3 years ago the then President Putin told an audience that the restoration of the Monarchy was up to the Russian people, but that first, the people need to be educated as to what sort of Monarchy they should have,ie, Constituitinal, similar to the British system.
The Russians have a lot on their plate, but I do believe that soon the Grand Duchess will be given grace and favour apartments in either St.Petesburg and/or Moscow.
 

Offline James_Davidov

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Re: How likely is Russia to become a monarchy again?
« Reply #85 on: July 06, 2009, 08:51:35 AM »
Surely it would be far more likely that Putin was installed as the Tsar than any Romanov!!  Bizarrely it would probably be happily accepted by the hordes of his impassioned supporters, and possibly spun as a traditional title of ‘father of the nation’, god forbid!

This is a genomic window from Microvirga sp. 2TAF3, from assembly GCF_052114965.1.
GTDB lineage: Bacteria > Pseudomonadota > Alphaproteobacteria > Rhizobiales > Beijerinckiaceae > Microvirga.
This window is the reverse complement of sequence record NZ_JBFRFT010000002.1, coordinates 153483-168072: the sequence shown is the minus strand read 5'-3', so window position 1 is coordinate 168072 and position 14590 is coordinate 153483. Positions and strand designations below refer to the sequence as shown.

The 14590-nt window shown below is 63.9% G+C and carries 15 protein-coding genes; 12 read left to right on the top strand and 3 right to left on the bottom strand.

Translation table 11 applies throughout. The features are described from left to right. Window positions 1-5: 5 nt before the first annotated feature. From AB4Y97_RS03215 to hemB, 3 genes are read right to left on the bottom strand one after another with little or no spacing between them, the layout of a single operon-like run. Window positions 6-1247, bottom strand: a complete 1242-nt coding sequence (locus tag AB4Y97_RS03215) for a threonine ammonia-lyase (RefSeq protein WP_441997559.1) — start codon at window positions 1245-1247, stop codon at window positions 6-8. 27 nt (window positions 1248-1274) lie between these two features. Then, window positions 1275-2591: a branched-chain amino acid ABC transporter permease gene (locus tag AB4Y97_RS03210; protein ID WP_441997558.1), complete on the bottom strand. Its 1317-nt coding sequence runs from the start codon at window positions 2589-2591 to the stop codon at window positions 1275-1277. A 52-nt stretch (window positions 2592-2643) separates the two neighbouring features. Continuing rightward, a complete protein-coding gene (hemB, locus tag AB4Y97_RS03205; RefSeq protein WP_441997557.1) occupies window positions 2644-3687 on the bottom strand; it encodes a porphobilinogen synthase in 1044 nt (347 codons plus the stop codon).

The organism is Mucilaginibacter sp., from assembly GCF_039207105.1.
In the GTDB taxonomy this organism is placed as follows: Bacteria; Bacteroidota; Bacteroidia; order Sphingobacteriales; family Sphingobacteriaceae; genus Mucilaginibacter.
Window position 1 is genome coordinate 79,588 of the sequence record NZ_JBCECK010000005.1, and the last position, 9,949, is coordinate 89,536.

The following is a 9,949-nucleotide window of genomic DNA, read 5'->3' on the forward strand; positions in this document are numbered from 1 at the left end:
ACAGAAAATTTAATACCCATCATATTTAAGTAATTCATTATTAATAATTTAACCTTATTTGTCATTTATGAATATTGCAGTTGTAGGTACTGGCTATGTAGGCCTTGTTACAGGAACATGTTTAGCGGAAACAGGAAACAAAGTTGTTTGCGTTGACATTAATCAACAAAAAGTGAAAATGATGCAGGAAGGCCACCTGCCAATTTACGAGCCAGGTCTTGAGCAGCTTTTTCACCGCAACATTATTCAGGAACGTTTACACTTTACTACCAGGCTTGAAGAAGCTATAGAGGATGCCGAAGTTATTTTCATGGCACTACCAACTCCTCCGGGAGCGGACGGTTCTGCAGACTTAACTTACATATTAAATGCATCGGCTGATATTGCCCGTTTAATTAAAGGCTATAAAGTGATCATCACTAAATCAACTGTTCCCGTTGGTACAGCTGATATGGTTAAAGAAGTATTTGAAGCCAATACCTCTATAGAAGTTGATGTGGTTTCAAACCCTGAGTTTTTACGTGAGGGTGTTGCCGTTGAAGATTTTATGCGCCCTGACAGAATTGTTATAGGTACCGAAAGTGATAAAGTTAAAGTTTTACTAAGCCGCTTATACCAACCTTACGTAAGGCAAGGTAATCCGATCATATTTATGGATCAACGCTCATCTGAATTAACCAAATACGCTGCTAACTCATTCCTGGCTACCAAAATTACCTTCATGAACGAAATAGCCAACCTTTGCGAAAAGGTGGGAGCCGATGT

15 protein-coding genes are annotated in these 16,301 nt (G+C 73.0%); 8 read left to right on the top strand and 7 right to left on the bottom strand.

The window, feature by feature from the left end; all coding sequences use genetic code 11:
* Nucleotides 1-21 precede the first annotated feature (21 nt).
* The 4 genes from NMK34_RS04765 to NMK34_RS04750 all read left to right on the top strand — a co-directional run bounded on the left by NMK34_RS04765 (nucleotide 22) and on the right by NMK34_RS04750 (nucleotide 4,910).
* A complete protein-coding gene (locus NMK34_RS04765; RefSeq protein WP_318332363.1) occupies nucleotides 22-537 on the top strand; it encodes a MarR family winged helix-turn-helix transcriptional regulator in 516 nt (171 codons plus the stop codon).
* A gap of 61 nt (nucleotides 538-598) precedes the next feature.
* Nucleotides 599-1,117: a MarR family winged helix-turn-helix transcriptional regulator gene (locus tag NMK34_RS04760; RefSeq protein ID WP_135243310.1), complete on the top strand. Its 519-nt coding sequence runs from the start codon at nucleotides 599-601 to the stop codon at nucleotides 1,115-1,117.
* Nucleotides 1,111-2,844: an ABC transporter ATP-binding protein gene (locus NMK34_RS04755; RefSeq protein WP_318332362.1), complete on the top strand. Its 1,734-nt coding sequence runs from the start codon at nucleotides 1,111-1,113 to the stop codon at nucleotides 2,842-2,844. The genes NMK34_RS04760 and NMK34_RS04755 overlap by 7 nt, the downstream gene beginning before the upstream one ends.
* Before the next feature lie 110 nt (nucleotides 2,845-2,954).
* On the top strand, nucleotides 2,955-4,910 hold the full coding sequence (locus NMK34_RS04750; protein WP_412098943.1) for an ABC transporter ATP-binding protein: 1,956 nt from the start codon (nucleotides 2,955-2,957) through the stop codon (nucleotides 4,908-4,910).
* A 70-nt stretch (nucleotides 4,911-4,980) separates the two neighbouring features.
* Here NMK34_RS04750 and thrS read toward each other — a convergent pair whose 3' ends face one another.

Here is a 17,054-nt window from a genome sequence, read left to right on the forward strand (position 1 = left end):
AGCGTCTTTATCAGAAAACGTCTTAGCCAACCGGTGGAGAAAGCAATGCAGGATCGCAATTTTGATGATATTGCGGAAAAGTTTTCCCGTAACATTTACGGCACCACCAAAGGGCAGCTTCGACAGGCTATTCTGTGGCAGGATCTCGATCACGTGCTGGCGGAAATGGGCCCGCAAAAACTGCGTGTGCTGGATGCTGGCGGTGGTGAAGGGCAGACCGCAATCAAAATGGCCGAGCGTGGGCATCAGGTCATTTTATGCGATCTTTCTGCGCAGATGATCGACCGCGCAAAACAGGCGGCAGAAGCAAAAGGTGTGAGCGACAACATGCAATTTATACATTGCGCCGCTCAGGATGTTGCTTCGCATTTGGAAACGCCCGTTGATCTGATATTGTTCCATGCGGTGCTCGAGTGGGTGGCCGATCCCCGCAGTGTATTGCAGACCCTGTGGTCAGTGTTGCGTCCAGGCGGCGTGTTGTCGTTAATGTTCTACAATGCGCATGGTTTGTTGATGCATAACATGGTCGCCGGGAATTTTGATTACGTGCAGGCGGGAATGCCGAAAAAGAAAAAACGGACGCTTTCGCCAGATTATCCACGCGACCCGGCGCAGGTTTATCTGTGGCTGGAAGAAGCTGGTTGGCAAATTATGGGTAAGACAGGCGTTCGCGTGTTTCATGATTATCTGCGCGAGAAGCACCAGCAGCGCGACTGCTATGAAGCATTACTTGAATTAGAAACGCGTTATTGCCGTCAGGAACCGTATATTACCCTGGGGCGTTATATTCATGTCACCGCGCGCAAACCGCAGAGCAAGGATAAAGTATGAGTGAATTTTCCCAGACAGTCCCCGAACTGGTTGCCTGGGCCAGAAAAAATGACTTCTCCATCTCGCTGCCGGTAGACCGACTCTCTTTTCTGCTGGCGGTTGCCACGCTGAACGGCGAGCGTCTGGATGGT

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Robert_Hall

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Re: How likely is Russia to become a monarchy again?
« Reply #86 on: July 06, 2009, 09:45:26 AM »
IofJ, I think GD Maria has  apartments in the Novodivechy complex, does she not?
 As for Putin, perhaps not as bizarre as one might think; I was reading  today that he is possibly descended from an ancient aristocratic family, older than the Romanovs and more Russian than them- the Putyatins. Quite interesting, I shall follow this report up for sure.
 As for a restoration- there is no throne to restore, and no mechanism to create a new one in the current Russian constitution.

Offline LisaDavidson

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Re: How likely is Russia to become a monarchy again?
« Reply #87 on: August 02, 2009, 01:28:55 AM »
IofJ, I think GD Maria has apartments in the Novodivechy complex, does she not?
 As for Putin, perhaps not as bizarre as one might think; I was reading today that he is possibly descended from an ancient aristocratic family, older than the Romanovs and more Russian than them- the Putyatins. Quite interesting, I shall follow this report up for sure.
 As for a restoration- there is no throne to restore, and no mechanism to create a new one in the current Russian constitution.